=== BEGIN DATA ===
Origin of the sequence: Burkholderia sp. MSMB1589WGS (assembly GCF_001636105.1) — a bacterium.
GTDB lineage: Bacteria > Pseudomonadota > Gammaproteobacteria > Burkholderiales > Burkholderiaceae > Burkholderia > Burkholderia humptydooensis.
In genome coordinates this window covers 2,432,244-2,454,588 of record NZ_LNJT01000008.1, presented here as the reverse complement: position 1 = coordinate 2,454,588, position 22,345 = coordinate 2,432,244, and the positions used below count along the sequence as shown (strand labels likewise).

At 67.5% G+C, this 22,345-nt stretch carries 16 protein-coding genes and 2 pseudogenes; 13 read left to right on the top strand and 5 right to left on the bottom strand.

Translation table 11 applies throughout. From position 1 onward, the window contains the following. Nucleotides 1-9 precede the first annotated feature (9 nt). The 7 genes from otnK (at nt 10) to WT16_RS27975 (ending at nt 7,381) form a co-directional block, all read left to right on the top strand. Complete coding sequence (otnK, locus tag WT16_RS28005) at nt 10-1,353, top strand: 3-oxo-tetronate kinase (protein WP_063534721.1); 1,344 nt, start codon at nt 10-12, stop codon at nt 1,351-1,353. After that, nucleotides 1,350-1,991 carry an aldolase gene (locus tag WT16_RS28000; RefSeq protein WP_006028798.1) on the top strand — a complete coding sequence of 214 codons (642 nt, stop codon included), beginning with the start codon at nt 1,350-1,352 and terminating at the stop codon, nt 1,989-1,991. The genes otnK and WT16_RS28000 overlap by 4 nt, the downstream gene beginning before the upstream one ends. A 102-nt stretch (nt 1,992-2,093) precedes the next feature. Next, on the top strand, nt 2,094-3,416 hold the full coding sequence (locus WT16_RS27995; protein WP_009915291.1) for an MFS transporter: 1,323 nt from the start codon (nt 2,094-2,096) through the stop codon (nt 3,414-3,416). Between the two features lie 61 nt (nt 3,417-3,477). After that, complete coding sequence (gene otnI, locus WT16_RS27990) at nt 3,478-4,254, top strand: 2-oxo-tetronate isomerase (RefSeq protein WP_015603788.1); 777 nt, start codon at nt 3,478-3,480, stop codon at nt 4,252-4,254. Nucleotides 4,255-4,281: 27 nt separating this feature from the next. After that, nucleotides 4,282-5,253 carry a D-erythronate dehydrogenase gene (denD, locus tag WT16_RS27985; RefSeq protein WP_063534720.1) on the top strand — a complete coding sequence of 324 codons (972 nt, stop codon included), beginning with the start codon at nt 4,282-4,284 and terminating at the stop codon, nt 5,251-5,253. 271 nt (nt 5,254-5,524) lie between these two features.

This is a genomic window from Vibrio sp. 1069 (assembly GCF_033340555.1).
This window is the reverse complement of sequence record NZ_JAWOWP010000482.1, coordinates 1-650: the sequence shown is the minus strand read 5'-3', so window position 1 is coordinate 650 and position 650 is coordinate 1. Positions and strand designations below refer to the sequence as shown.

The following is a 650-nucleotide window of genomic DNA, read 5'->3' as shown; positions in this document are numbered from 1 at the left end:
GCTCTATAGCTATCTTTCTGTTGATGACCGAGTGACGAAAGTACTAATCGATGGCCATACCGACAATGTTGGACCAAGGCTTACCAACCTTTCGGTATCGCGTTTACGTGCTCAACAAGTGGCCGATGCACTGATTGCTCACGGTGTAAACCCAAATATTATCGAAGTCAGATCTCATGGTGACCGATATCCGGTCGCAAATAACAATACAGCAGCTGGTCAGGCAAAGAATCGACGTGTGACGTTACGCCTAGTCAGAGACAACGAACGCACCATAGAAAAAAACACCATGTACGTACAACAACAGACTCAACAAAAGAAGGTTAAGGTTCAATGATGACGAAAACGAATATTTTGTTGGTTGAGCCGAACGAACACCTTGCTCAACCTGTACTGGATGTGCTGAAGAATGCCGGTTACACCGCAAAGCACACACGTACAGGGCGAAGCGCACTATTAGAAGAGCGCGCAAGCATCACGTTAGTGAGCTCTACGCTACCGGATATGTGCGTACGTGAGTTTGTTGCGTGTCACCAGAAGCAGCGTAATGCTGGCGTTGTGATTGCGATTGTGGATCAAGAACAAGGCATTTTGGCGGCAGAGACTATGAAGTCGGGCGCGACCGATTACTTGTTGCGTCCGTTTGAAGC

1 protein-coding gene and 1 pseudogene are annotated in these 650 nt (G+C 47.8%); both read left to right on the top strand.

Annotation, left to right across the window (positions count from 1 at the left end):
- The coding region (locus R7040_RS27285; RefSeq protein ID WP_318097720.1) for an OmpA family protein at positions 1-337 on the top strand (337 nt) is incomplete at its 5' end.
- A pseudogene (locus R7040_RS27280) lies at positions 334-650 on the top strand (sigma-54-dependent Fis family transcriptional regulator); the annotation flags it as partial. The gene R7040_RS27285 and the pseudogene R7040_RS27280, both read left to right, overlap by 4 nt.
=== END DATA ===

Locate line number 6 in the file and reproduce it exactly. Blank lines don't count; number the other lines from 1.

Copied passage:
This is a genomic window from Vibrio sp. 1069 (assembly GCF_033340555.1).